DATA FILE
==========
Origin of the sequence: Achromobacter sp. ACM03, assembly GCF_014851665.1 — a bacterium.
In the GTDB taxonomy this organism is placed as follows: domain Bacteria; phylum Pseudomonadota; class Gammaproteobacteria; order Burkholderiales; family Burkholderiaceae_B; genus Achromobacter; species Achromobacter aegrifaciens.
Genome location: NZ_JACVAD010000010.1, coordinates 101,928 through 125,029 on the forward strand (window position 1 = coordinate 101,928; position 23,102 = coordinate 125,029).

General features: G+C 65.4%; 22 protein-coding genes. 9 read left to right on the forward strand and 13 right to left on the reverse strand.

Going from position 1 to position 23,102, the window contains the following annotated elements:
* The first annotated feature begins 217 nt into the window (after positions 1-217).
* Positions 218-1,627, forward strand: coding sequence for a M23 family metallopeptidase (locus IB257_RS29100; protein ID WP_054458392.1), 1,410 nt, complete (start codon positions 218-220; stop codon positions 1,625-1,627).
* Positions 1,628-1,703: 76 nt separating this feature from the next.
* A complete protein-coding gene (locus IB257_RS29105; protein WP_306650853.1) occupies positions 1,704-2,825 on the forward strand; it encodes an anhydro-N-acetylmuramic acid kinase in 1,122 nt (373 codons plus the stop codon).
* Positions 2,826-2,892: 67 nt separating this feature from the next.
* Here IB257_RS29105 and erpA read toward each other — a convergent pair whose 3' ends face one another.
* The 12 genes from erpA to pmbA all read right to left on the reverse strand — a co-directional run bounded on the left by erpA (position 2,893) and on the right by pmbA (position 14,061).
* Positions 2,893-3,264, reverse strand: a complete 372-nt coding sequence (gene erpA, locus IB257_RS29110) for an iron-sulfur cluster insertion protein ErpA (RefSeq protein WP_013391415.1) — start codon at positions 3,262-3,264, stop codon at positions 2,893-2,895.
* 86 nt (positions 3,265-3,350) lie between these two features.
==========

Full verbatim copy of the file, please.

Origin of the sequence: Achromobacter sp. ACM03, assembly GCF_014851665.1 — a bacterium.
In the GTDB taxonomy this organism is placed as follows: domain Bacteria; phylum Pseudomonadota; class Gammaproteobacteria; order Burkholderiales; family Burkholderiaceae_B; genus Achromobacter; species Achromobacter aegrifaciens.
Genome location: NZ_JACVAD010000010.1, coordinates 101,928 through 125,029 on the forward strand (window position 1 = coordinate 101,928; position 23,102 = coordinate 125,029).

General features: G+C 65.4%; 22 protein-coding genes. 9 read left to right on the forward strand and 13 right to left on the reverse strand.

Going from position 1 to position 23,102, the window contains the following annotated elements:
* The first annotated feature begins 217 nt into the window (after positions 1-217).
* Positions 218-1,627, forward strand: coding sequence for a M23 family metallopeptidase (locus IB257_RS29100; protein ID WP_054458392.1), 1,410 nt, complete (start codon positions 218-220; stop codon positions 1,625-1,627).
* Positions 1,628-1,703: 76 nt separating this feature from the next.
* A complete protein-coding gene (locus IB257_RS29105; protein WP_306650853.1) occupies positions 1,704-2,825 on the forward strand; it encodes an anhydro-N-acetylmuramic acid kinase in 1,122 nt (373 codons plus the stop codon).
* Positions 2,826-2,892: 67 nt separating this feature from the next.
* Here IB257_RS29105 and erpA read toward each other — a convergent pair whose 3' ends face one another.
* The 12 genes from erpA to pmbA all read right to left on the reverse strand — a co-directional run bounded on the left by erpA (position 2,893) and on the right by pmbA (position 14,061).
* Positions 2,893-3,264, reverse strand: a complete 372-nt coding sequence (gene erpA, locus IB257_RS29110) for an iron-sulfur cluster insertion protein ErpA (RefSeq protein WP_013391415.1) — start codon at positions 3,262-3,264, stop codon at positions 2,893-2,895.
* 86 nt (positions 3,265-3,350) lie between these two features.